The other thing you need to hoard is scarcity of something necessary, or a conscious attempt to create scarcity.  That is, you can buy up all the beanie babies you want, hoping that they will someday make you rich, but because beanie babies aren’t necessary, this would be not hoarding.  You can buy up all the dandelions you want, and transplant them all into your yard, and that’s not hoarding either, because dandelions aren’t scarce.  You are only hoarding it you take something people really need, that is in short supply, and put it away, not for your own use, but either to manipulate markets or in excess of your ability to use it.  For example, if you buy up 10 years of brown rice in a market that is short of rice, that would be hoarding because you are essentially preventing other people from getting rice, and you can’t possibly eat it before it goes rancid.

Now you could make the case that my own food storage falls in the category of hoarding.  There is, at present, a system that enables people to get food – it is the just in time delivery system and a combination of the growth economy and food stamps (with 1 out of every 11 Americans, and 1 in 7 in Michigan, Washington DC and Ohio –  getting food stamps, it has reached the point where it isn’t just a social welfare program, but a basic way that people get access to food – fundamental to the system) and other social welfare programs.  And I have more food than is required to meet my immediate needs.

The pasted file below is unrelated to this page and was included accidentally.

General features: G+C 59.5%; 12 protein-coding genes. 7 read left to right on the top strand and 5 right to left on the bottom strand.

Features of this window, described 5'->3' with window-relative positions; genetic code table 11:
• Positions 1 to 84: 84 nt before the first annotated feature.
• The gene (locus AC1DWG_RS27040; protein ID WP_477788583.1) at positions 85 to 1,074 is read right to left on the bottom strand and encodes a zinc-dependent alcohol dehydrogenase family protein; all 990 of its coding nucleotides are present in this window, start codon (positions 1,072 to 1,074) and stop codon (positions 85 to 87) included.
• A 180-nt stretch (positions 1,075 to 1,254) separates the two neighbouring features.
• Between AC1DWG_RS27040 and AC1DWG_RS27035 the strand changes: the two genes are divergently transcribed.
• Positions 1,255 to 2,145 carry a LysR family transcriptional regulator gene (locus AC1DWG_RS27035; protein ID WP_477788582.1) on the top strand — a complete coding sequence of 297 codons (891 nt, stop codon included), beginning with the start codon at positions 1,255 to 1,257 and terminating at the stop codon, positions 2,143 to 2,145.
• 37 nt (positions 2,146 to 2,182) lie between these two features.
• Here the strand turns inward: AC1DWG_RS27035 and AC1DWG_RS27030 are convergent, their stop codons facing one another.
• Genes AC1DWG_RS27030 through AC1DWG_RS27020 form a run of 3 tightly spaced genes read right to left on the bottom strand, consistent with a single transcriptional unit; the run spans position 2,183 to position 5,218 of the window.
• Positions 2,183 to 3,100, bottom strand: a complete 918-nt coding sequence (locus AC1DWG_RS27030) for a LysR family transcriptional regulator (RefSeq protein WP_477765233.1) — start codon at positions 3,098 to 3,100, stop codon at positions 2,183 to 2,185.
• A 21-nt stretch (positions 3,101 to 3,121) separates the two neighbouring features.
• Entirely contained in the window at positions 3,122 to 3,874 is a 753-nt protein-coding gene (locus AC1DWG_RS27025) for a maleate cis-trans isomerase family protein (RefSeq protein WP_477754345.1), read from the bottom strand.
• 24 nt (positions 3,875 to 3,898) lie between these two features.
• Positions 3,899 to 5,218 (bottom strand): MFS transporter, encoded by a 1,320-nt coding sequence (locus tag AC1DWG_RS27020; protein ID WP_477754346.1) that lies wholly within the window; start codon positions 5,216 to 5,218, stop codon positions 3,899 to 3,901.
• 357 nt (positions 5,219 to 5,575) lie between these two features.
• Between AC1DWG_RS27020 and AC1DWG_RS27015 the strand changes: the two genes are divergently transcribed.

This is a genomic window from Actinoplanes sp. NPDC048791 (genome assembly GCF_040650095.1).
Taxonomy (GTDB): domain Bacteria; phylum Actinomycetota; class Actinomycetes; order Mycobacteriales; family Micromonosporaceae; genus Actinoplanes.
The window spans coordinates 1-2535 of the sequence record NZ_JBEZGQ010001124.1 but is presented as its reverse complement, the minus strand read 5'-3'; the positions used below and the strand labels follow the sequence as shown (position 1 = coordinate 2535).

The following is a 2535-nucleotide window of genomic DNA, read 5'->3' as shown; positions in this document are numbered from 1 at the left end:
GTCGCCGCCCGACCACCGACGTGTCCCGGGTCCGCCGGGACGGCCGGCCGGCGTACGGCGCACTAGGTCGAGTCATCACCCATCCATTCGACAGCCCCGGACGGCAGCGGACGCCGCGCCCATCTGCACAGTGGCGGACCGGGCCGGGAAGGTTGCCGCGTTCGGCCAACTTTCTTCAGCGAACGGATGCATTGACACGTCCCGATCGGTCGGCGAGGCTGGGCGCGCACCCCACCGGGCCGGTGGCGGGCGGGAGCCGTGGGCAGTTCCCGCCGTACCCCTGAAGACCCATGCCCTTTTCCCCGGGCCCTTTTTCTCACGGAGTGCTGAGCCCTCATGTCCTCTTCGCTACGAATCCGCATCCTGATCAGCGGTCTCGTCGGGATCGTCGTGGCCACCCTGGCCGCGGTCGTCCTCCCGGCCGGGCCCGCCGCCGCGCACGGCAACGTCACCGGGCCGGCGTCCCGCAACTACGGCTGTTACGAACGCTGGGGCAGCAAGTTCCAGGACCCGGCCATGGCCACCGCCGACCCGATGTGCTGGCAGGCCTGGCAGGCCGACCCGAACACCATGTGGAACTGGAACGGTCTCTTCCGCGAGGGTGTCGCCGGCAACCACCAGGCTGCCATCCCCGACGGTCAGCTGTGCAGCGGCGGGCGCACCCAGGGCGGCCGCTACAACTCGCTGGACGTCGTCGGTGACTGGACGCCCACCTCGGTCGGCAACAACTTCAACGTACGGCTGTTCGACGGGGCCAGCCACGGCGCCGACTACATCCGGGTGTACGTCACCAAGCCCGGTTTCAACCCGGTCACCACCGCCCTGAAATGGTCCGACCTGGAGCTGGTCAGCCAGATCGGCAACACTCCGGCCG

The difficulty is that the system I am expected to rely upon won’t work under a range of highly plausible situations – for example, the CDC itself in its avian flu preparations admits that in order to best avoid an epidemic, we need most people to have a large stockpile (12 weeks) of food reserves, because otherwise, the most effective means of controlling infection – avoiding contact with most people – can’t be utilized at all.  It won’t work in an extended Depression, for example, because the rising costs of food and energy are, in fact, already pricing people out of markets for basic commodities.  The US Government once stored commodities to use as food reserves for “safety net” systems like food pantries and for distribution in an emergency – the US no longer has substantial food reserves – they’ve been stripped.  So if there are supply problems, we have no recourse but our own reserves.